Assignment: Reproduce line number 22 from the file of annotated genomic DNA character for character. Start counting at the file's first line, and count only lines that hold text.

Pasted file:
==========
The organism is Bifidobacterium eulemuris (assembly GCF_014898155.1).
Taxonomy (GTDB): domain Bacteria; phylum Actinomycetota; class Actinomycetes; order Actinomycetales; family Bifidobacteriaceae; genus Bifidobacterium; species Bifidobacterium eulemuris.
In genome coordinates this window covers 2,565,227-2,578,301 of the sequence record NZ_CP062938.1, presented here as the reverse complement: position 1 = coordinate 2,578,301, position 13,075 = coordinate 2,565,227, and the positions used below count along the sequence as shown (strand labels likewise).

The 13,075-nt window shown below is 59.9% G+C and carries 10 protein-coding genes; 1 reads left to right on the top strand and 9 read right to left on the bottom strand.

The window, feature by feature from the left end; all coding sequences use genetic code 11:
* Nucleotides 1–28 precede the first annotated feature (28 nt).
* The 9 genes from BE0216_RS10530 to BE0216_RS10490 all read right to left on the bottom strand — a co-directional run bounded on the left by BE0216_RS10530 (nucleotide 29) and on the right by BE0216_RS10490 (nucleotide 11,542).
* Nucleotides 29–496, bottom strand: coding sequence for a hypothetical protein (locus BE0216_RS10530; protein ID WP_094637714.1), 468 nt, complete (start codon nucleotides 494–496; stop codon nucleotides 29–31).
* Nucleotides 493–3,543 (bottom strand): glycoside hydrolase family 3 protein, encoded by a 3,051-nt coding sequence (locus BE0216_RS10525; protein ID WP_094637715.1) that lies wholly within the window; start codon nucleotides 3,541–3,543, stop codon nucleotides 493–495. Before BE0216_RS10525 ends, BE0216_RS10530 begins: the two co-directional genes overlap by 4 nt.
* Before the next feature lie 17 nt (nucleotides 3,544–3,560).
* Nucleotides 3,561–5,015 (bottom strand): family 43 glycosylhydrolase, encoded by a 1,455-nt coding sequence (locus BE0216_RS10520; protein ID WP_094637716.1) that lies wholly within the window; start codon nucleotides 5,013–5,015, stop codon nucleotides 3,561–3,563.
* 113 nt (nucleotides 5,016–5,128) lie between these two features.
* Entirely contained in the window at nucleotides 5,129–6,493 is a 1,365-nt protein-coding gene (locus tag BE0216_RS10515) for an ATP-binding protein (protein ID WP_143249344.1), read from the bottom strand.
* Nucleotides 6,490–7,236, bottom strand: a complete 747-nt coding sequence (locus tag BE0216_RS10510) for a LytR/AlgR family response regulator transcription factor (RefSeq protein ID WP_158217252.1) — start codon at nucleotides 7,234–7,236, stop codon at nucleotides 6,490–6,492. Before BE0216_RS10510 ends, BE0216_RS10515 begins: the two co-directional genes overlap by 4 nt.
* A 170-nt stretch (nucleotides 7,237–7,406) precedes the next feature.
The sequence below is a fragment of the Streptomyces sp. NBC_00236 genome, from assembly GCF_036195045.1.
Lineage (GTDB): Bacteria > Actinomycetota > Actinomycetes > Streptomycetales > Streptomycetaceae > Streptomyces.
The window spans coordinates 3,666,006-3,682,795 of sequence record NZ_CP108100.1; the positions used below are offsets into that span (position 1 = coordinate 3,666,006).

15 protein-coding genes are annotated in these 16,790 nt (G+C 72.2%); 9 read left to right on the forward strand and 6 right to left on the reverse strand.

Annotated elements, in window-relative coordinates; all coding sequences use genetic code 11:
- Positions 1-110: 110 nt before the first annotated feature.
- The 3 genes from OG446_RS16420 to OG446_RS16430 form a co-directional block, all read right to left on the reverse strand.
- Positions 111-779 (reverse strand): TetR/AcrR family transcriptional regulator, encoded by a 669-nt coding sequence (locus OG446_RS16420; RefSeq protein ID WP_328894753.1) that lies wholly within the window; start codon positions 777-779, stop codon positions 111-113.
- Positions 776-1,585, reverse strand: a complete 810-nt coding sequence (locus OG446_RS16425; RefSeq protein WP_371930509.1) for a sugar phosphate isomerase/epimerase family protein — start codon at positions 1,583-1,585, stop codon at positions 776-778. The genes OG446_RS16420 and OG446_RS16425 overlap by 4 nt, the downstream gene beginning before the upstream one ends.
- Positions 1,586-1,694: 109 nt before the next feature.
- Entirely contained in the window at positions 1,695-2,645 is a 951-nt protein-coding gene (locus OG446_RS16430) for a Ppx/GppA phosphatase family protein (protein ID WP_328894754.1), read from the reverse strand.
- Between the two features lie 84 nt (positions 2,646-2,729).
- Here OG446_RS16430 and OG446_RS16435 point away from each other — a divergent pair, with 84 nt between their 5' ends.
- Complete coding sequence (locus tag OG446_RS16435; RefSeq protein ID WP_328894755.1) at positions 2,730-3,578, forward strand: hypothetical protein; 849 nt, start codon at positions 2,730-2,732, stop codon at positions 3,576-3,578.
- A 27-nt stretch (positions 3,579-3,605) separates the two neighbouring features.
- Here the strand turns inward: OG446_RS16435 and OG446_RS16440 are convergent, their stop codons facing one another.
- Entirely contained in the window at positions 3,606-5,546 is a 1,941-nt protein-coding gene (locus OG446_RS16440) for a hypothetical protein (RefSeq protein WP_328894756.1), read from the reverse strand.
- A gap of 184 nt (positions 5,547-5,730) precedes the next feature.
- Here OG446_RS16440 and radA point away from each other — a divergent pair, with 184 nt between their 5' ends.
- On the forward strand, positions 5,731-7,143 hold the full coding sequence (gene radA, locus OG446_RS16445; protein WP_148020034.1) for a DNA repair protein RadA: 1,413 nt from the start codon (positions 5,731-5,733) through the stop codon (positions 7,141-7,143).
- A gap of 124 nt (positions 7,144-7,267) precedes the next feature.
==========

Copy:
- The 3 genes from OG446_RS16420 to OG446_RS16430 form a co-directional block, all read right to left on the reverse strand.